The Krippendorff alpha coefficient, named after the academic Klaus Krippendorff, is a statistical measure of the concordance obtained when encoding a number of units of analysis with respect to the values of a variable. Since the 1970s, Alpha has been used in content analysis, where textual units are classified by trained readers, in consulting and research, where experts code open interview data in analytical terms, in psychological tests that must be compared to alternative tests of the same phenomena, or in observational studies that record unstructured events for later analysis. The designation of a statistic as a statistic of conformity, reproducibility or reliability does not make it a valid indicator of whether coded data can be relied upon for subsequent decisions. Its mathematical structure must adapt the process of encoding units into a system of analytical terms. One-for-one coding is relatively easy to use when the analyzed content can be divided into units small enough that the units do not fit more than one category, or at least so that an evaluator can intelligently choose which unit fits best into the different categories. However, depending on the type of data, dividing the content into small units of a predefined length is not a guarantee against the production of units that are still difficult to classify into a single category. Using even smaller units, such as words, slows down manual coding tremendously. The smaller a unit of content, the more contextual units need to be used to assess the importance of the text segment. Therefore, at some point, human programmers have to return small units of content to larger segments, shut down traffic, and face the same problem. Also, for certain types of data, for example. B a photo or microblogging message such as a tweet, a unit of content appears “naturally” and cannot be “broken” into small parts without changing its holistic meaning. For example, if they coded a travel forum`s question “How much does a hotel in Nizhny Novgorod, Russia cost?”, programmers would be faced with a difficult choice between the two categories “accommodation” and “price”.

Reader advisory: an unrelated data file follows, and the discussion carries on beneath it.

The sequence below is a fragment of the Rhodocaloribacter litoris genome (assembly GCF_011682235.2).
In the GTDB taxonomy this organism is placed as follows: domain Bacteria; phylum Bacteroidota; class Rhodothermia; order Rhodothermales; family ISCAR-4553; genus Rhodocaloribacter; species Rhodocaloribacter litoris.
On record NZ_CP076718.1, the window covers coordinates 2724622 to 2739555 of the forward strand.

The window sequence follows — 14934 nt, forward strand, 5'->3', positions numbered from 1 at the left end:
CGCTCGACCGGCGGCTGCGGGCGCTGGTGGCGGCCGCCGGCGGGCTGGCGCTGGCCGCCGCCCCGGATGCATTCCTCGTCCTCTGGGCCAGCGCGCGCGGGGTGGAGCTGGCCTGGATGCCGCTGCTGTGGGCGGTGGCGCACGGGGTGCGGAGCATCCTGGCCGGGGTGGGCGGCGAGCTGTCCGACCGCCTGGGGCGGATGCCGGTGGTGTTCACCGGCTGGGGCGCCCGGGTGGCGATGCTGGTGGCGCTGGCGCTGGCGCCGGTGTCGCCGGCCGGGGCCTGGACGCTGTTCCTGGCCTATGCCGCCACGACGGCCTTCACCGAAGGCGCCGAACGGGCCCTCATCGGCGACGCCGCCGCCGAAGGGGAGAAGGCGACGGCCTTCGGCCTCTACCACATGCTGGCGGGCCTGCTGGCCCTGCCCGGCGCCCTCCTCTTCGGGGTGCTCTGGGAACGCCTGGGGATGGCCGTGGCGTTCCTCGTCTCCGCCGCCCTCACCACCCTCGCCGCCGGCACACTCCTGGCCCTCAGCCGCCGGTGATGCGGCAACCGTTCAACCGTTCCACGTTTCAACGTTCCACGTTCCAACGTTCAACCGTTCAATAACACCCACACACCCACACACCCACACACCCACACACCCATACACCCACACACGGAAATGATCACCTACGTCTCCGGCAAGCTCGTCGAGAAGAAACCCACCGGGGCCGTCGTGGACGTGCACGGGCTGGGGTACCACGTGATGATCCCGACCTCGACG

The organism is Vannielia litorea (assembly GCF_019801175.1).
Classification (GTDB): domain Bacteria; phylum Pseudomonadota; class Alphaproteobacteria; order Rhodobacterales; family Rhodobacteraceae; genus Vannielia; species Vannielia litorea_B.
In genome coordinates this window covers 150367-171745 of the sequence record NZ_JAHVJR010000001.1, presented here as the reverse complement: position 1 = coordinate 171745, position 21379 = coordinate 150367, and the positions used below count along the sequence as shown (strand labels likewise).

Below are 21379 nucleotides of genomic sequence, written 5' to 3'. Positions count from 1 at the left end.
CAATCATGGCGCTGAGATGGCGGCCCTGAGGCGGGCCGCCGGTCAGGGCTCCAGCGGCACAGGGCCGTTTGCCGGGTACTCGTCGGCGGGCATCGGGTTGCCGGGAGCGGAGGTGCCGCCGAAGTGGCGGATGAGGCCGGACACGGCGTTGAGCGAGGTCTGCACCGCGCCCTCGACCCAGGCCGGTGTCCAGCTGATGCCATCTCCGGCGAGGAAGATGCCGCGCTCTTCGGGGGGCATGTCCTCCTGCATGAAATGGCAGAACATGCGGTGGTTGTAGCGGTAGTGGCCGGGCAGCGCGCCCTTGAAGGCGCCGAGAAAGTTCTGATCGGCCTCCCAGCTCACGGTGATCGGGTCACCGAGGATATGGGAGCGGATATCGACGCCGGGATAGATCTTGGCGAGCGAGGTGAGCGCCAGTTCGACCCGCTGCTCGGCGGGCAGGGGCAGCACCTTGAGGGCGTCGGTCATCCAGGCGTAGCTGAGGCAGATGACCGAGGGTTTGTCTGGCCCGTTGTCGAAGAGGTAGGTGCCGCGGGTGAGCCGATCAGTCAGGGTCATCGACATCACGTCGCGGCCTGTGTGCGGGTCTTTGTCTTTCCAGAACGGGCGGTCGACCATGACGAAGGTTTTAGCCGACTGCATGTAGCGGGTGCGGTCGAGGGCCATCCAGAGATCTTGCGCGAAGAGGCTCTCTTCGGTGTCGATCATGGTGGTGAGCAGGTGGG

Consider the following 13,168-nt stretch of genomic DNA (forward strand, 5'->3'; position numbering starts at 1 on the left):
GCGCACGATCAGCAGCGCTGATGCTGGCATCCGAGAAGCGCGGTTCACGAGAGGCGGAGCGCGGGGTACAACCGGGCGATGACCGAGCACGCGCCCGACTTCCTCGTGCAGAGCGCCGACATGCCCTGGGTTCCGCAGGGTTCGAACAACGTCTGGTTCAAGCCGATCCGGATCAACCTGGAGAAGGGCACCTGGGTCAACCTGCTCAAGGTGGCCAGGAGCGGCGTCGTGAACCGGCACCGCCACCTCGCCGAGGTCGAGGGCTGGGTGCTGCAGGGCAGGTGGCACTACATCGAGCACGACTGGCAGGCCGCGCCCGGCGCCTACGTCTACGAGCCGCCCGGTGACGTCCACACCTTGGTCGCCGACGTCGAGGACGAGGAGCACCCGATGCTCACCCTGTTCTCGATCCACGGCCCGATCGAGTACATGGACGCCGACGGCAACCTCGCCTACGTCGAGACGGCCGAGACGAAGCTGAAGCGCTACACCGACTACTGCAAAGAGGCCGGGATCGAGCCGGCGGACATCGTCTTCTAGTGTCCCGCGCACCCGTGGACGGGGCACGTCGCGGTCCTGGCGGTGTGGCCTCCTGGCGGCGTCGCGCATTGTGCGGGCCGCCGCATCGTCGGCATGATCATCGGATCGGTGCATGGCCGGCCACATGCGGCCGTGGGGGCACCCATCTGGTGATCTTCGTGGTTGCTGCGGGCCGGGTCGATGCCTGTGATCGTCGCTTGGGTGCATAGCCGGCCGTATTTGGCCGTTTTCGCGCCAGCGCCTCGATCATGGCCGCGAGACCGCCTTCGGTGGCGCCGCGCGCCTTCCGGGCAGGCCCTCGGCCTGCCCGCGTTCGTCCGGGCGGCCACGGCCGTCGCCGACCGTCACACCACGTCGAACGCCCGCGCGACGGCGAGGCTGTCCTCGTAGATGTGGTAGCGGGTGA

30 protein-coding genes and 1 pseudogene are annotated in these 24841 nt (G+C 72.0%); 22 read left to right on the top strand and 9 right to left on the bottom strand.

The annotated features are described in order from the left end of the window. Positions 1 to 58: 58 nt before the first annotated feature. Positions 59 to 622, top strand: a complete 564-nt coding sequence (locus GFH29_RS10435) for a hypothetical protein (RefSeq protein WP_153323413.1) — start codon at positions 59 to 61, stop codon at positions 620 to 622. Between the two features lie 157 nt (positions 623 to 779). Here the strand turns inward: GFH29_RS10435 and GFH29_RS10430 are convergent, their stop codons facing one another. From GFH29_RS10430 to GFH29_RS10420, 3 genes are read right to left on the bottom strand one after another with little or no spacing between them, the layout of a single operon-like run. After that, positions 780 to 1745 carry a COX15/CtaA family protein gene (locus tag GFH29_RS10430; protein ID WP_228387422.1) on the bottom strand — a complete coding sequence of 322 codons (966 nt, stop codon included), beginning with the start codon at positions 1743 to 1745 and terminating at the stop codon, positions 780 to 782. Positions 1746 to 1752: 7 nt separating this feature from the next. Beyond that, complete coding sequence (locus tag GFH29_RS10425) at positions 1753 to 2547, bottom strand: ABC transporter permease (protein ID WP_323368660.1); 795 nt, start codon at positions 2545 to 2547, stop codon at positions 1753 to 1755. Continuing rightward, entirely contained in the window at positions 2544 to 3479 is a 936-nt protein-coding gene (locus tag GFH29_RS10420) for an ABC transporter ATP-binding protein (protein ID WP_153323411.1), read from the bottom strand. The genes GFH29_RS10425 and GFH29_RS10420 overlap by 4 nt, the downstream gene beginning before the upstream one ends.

Consider a programmer who is not sure of the category in which he should classify a given coding unit.. . .